This is the fifth blog post in our #SGInstitute series, led by our Strategic Advising practice on lessons learned from advising schools, networks, and districts on growth and expansion.
Think about your school’s morning arrival procedure. Maybe your school starts the year with a combination of a “kiss and learn” drop-off lane, a volunteer crossing guard, and a number of teachers and leaders who welcome students into the building and offer caring touchpoints. There is also a team of people ensuring breakfast is ready and in the proper location.
But maybe this doesn’t work out as planned. The procedure doesn’t work well in the rain, or when the time changes and it’s still dark outside. Or maybe it doesn’t work well because students need more time, or because parents stick around in the morning to talk with teachers and leaders.
So your school teams test, pilot, and refine this procedure, and maybe they even do so more than once. But what happens the following school year when the person who led the effort is on parental leave and the school welcomes new team members?
Far too often, these kinds of procedures — and the important lessons learned — don’t get written down and saved in an easy, logical place. This forces new staff to recreate the wheel and causes frustration and burn-out from returning team members. It means the team is losing valuable time thinking about problems that were solved in the past instead of building upon new opportunities to support student learning.
We encourage all our Strategic Growth Institute cohort participants to systematize and codify their work, documenting the key activities and decisions that have been made over time about not only operational procedures, but also instruction, human capital, professional learning, budgeting, governance, and development. (The graphic below lists types of practices to consider documenting.)
Doing so creates an opportunity to reflect on two key questions:
Are the decisions or processes well-aligned with the school’s mission, vision, goals, and approach?
If you are a school that strives to be mentally healthy, does your morning arrival procedure offer students and adults touchpoints with the school community to feel safe and loved? If your school is a Montessori school, does it allow for young children to make the decision to start their day while also remaining safe and providing sufficient logistic supports for parents and transportation providers?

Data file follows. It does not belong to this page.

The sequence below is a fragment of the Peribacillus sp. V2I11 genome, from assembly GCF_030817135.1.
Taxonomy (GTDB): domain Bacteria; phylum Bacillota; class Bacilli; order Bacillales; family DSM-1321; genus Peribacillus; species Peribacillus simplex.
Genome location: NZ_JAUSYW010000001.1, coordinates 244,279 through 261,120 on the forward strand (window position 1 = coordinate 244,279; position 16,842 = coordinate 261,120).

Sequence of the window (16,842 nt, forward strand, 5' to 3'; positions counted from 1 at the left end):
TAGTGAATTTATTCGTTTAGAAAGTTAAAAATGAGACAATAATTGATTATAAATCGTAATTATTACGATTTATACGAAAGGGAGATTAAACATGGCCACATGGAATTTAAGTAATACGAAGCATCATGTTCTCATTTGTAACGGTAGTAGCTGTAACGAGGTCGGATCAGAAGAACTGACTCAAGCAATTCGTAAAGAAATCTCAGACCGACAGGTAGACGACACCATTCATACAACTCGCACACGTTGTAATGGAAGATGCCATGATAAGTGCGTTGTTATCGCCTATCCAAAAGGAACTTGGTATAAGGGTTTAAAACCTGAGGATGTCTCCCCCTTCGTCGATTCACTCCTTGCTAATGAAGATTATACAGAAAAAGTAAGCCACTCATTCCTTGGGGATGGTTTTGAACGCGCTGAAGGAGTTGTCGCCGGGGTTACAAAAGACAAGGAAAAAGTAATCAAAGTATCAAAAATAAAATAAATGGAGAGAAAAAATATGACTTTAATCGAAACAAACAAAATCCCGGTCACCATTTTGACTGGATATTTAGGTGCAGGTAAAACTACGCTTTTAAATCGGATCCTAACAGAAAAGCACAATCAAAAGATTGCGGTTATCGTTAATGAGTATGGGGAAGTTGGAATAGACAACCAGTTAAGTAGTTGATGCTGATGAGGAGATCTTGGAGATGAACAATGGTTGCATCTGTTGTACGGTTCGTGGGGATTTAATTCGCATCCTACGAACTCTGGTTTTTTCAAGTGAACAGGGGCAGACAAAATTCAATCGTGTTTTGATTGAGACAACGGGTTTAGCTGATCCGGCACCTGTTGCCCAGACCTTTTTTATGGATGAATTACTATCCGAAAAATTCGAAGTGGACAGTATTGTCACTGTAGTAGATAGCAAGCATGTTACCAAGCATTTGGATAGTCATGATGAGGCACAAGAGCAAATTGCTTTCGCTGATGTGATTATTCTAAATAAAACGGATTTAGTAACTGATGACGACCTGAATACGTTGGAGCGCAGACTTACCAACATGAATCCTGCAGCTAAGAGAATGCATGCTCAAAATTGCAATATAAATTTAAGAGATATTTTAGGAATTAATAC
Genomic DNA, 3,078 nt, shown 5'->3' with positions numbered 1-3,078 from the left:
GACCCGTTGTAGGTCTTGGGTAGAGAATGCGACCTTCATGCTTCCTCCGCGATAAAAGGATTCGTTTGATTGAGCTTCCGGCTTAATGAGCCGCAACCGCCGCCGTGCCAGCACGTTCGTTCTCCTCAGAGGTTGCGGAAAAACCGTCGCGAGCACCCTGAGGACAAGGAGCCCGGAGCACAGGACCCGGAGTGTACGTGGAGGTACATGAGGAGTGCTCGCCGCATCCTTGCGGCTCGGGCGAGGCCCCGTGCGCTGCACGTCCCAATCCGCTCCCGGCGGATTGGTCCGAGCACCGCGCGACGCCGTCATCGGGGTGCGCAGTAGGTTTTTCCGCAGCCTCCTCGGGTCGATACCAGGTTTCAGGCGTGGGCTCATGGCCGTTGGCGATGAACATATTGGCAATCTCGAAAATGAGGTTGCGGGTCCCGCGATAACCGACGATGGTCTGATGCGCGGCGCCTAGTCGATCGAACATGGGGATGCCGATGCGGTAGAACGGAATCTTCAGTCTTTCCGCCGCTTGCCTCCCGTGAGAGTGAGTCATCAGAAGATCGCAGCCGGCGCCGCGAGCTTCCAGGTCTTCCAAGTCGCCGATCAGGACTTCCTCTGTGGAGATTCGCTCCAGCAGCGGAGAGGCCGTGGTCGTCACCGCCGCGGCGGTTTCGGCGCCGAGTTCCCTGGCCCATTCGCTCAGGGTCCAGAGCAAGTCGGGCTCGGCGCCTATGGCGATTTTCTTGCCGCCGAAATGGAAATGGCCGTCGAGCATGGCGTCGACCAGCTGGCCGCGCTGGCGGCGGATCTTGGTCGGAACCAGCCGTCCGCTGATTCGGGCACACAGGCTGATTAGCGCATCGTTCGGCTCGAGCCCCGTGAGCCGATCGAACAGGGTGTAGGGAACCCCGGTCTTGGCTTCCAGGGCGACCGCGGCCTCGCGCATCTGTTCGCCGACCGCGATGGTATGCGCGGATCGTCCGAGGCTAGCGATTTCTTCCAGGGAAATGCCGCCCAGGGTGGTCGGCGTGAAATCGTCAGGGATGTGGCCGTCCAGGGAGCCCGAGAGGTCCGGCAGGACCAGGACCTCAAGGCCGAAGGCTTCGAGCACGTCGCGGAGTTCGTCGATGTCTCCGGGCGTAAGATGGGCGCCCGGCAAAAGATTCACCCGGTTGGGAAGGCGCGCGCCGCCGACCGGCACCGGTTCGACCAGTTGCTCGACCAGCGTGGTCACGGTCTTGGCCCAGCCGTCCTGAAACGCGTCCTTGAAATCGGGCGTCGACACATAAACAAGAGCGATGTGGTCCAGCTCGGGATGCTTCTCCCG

Are the decisions or processes well-aligned with the growing network’s philosophy (i.e., how “tight or loose” the network is managed)?
For example, will every school’s arrival look the same or will it vary campus by campus? Who makes the ultimate decision on arrival practices: the operations manager, the principal, a family representative, or the executive director?
If you’ve made it with me this far, I’m sure there is some skepticism. Codification and systematization may sound bureaucratic to some — a great way to become exactly what your school wanted to stay away from. I also know that writing things down can feel daunting (just ask my colleagues how long it took me to write this blog post!).
But consider the benefits as well. Codification ultimately saves time because it helps people move faster with each subsequent repetition. Imagine a single-site school that serves 400 students. Let’s also imagine this school has 25 teachers with an 85% retention rate (5% move on to leadership roles and there is 10% attrition each year). This school is hiring approximately four teachers a year. The principal leads the hiring efforts: screens resumes — mostly referrals from his/her robust network, schedules lengthy interview calls to test for fit, and invites strong candidates to do a demonstration lesson for students.
What happens when there is a second campus and a leader who does not have selection experience? That leader doesn’t have five years of practice in thinking about which interview questions were predictive of success and which were not. That new leader also likely has a million other things to think about! Writing down a hiring practice that is well-aligned to the school model helps this new leader get up to speed faster. It also helps the network should they decide that hiring will happen centrally, because a recruitment process that is written down can be reviewed, refined, and implemented by leaders at different campuses.
Codifying shared practices will ultimately help the school’s unique learners: the new leader can now focus on students and not have to worry about creating or re-recreating the wheel.
Codification and systematization are practices that help teams get further faster. Stay tuned for our next #SGInstitute blog post, where we’ll continue to discuss teams and talent.
If you’re interested in learning more about the Strategic Growth Institute and whether it’s a good fit for your organization, contact my colleague Rebecca Gifford Goldberg.